On Aug. 6, 1945 at 8:16 a.m. on a Monday, the people of Hiroshima witnessed the beginning of the nuclear age with a bomb that wiped out the city and killed nearly two thirds of its inhabitants.
On this day, 75 years ago, the world witnessed the beginning of a new era, one of melting-flesh and blinding-flash. The United States detonated an atomic bomb over the Japanese city of Hiroshima, where at least half of the 350,000 inhabitants perished, most of them civilians.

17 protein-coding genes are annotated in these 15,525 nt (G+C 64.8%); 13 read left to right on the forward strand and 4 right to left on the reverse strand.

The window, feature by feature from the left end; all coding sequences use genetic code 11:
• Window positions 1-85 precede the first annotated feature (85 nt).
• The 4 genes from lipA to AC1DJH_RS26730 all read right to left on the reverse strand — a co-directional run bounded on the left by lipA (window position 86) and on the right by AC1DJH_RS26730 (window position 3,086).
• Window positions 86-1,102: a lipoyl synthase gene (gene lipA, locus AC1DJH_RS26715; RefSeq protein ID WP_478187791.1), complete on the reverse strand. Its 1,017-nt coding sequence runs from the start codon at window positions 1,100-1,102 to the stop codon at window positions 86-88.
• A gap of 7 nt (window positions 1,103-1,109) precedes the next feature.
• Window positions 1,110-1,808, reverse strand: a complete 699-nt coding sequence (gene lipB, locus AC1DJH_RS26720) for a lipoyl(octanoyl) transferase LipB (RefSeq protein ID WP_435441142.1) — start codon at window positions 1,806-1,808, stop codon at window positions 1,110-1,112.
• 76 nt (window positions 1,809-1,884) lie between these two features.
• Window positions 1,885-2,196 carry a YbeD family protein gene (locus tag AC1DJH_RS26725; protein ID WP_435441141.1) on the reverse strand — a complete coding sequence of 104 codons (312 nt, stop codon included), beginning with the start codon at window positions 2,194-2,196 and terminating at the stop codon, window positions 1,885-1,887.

After WWII has concluded in Europe in May, the allies demanded the unconditional surrender of Japan, but Japan ignored the ultimatum between surrender or "prompt and utter destruction."
A modified B-29 dropped the world’s first deployed atomic bomb, a uranium gun-type bomb ("Little Boy") on Hiroshima, completely devastating its target. Half of the victims died right away, while the other half died over the months to follow from malnutrition and the effects of radiation, burns, and other injuries.
The exact death tolls from the bombing of Hiroshima remain unknown, mainly because of the massive devastation and chaos that wiped out much of the city's infrastructure. However, there are estimates that up to 135,000 people died in Hiroshima.
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